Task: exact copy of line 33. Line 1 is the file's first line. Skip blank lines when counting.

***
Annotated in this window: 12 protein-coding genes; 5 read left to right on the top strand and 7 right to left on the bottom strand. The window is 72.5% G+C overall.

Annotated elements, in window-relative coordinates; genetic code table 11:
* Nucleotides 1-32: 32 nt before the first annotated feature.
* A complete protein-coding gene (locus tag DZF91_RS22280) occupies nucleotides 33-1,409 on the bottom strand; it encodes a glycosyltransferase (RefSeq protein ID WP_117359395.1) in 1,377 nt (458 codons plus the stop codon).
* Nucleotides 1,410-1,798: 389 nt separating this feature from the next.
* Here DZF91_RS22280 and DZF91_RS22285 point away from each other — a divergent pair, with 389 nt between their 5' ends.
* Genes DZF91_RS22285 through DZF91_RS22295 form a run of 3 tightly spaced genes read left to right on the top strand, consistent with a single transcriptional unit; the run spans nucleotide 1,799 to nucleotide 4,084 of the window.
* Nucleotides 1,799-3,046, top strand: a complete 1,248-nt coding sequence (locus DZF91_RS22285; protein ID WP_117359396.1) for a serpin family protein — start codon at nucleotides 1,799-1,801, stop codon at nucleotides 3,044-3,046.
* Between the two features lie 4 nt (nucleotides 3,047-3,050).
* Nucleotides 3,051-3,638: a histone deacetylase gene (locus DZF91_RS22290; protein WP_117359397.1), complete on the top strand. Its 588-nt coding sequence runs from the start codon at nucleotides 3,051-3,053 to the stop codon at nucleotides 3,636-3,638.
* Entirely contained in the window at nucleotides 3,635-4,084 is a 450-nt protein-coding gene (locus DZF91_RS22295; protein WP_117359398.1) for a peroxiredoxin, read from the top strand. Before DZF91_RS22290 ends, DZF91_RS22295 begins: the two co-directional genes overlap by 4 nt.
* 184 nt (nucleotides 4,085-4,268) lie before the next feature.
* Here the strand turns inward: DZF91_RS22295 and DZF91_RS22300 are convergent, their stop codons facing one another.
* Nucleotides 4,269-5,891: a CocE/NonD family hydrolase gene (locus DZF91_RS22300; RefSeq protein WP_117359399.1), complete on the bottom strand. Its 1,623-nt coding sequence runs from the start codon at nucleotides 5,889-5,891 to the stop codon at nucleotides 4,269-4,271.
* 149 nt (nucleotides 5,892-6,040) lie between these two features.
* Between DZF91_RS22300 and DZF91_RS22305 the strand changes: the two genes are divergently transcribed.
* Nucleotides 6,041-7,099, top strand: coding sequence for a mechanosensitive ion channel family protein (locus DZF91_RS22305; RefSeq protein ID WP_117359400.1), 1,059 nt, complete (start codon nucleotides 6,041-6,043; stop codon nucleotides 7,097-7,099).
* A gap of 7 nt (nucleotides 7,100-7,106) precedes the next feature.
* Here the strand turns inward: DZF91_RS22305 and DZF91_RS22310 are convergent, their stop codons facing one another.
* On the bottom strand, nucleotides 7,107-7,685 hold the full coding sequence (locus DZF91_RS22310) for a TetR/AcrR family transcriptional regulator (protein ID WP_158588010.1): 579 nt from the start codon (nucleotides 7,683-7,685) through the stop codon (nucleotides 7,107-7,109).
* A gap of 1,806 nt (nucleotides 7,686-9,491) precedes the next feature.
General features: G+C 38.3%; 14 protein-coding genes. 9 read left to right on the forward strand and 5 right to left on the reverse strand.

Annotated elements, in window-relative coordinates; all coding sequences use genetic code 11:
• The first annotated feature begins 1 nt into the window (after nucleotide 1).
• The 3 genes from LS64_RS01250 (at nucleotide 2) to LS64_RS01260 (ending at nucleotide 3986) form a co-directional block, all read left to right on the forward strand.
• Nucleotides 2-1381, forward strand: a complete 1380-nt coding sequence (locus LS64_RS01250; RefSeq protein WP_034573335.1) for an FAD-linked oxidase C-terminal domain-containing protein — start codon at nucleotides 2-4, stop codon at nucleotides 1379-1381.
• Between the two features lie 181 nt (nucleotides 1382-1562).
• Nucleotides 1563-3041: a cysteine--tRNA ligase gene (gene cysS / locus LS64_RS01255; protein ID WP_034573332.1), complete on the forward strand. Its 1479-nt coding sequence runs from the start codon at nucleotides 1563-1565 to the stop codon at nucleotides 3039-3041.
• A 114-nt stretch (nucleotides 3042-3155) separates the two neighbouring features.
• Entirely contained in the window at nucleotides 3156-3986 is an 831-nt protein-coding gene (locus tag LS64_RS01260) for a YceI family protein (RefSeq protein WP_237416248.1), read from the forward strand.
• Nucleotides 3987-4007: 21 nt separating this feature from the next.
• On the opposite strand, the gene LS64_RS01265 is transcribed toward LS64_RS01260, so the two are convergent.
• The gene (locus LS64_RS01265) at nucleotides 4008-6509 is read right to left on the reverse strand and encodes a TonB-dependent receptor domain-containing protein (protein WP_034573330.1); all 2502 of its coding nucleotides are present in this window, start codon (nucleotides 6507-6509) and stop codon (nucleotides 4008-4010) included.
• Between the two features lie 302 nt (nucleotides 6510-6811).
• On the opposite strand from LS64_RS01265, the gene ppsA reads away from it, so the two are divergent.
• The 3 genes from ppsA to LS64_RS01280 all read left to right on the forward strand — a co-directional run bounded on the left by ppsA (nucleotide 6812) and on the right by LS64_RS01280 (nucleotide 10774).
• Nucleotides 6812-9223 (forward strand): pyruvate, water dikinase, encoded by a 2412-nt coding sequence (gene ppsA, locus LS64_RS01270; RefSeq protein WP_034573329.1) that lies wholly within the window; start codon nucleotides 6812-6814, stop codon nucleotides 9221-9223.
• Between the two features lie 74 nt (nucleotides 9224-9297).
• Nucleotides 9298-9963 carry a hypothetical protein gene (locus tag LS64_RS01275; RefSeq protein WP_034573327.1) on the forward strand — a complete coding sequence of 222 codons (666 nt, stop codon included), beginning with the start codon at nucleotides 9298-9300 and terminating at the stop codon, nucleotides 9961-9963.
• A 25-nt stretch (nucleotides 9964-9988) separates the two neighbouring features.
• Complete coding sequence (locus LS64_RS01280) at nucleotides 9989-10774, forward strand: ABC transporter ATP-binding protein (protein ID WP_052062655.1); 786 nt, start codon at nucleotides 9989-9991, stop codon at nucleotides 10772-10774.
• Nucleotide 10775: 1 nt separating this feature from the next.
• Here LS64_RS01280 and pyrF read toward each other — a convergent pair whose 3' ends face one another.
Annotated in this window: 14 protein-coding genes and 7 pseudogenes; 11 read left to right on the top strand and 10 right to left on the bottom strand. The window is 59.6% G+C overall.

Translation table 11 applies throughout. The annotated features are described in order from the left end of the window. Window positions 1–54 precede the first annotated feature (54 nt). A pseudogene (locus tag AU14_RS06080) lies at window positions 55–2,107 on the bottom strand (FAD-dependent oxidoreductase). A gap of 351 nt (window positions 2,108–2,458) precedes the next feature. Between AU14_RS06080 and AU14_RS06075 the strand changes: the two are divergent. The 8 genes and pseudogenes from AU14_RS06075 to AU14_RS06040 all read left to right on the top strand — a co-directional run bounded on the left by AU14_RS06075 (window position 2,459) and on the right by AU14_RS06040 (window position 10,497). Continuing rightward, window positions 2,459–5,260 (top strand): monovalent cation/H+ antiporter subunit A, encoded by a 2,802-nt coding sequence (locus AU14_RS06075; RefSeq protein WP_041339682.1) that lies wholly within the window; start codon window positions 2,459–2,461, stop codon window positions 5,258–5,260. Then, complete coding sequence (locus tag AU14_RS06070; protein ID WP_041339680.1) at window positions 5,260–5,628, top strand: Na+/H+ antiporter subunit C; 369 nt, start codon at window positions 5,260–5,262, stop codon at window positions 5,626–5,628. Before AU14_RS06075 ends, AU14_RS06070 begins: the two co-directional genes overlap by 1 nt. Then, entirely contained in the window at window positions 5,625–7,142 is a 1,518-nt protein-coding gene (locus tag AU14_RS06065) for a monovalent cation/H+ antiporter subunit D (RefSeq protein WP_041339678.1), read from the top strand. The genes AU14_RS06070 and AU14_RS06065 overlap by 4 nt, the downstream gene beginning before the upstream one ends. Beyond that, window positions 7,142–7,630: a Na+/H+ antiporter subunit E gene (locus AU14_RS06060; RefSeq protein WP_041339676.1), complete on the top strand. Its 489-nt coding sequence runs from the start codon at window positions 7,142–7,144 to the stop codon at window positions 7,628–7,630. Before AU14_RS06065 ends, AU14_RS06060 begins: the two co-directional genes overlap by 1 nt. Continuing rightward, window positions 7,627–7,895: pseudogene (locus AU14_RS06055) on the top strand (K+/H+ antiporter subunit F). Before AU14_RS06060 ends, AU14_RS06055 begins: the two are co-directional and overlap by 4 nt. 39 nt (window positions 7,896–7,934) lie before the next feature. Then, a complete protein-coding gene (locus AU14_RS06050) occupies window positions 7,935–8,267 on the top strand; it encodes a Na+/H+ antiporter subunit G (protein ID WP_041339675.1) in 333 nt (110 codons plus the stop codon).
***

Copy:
• The gene (locus LS64_RS01265) at nucleotides 4008-6509 is read right to left on the reverse strand and encodes a TonB-dependent receptor domain-containing protein (protein WP_034573330.1); all 2502 of its coding nucleotides are present in this window, start codon (nucleotides 6507-6509) and stop codon (nucleotides 4008-4010) included.